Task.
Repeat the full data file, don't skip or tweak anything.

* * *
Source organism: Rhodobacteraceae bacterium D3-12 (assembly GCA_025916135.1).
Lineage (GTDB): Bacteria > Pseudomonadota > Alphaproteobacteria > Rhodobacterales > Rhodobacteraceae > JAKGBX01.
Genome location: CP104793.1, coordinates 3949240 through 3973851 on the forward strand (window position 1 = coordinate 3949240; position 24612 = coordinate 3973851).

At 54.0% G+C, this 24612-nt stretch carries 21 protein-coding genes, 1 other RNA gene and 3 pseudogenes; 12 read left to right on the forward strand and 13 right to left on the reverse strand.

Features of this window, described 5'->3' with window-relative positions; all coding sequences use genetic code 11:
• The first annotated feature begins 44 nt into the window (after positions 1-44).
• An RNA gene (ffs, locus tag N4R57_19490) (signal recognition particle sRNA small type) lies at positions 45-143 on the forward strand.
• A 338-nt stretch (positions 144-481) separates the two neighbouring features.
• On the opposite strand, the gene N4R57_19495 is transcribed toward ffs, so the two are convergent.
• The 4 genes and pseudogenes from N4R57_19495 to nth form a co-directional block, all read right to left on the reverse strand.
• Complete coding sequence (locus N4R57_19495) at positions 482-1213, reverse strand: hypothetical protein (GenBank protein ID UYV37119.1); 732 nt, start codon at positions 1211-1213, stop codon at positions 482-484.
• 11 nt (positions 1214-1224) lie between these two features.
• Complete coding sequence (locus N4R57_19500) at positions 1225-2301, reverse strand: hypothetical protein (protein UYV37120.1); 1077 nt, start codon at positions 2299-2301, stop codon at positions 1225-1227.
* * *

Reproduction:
Source organism: Rhodobacteraceae bacterium D3-12 (assembly GCA_025916135.1).
Lineage (GTDB): Bacteria > Pseudomonadota > Alphaproteobacteria > Rhodobacterales > Rhodobacteraceae > JAKGBX01.
Genome location: CP104793.1, coordinates 3949240 through 3973851 on the forward strand (window position 1 = coordinate 3949240; position 24612 = coordinate 3973851).

At 54.0% G+C, this 24612-nt stretch carries 21 protein-coding genes, 1 other RNA gene and 3 pseudogenes; 12 read left to right on the forward strand and 13 right to left on the reverse strand.

Features of this window, described 5'->3' with window-relative positions; all coding sequences use genetic code 11:
• The first annotated feature begins 44 nt into the window (after positions 1-44).
• An RNA gene (ffs, locus tag N4R57_19490) (signal recognition particle sRNA small type) lies at positions 45-143 on the forward strand.
• A 338-nt stretch (positions 144-481) separates the two neighbouring features.
• On the opposite strand, the gene N4R57_19495 is transcribed toward ffs, so the two are convergent.
• The 4 genes and pseudogenes from N4R57_19495 to nth form a co-directional block, all read right to left on the reverse strand.
• Complete coding sequence (locus N4R57_19495) at positions 482-1213, reverse strand: hypothetical protein (GenBank protein ID UYV37119.1); 732 nt, start codon at positions 1211-1213, stop codon at positions 482-484.
• 11 nt (positions 1214-1224) lie between these two features.
• Complete coding sequence (locus N4R57_19500) at positions 1225-2301, reverse strand: hypothetical protein (protein UYV37120.1); 1077 nt, start codon at positions 2299-2301, stop codon at positions 1225-1227.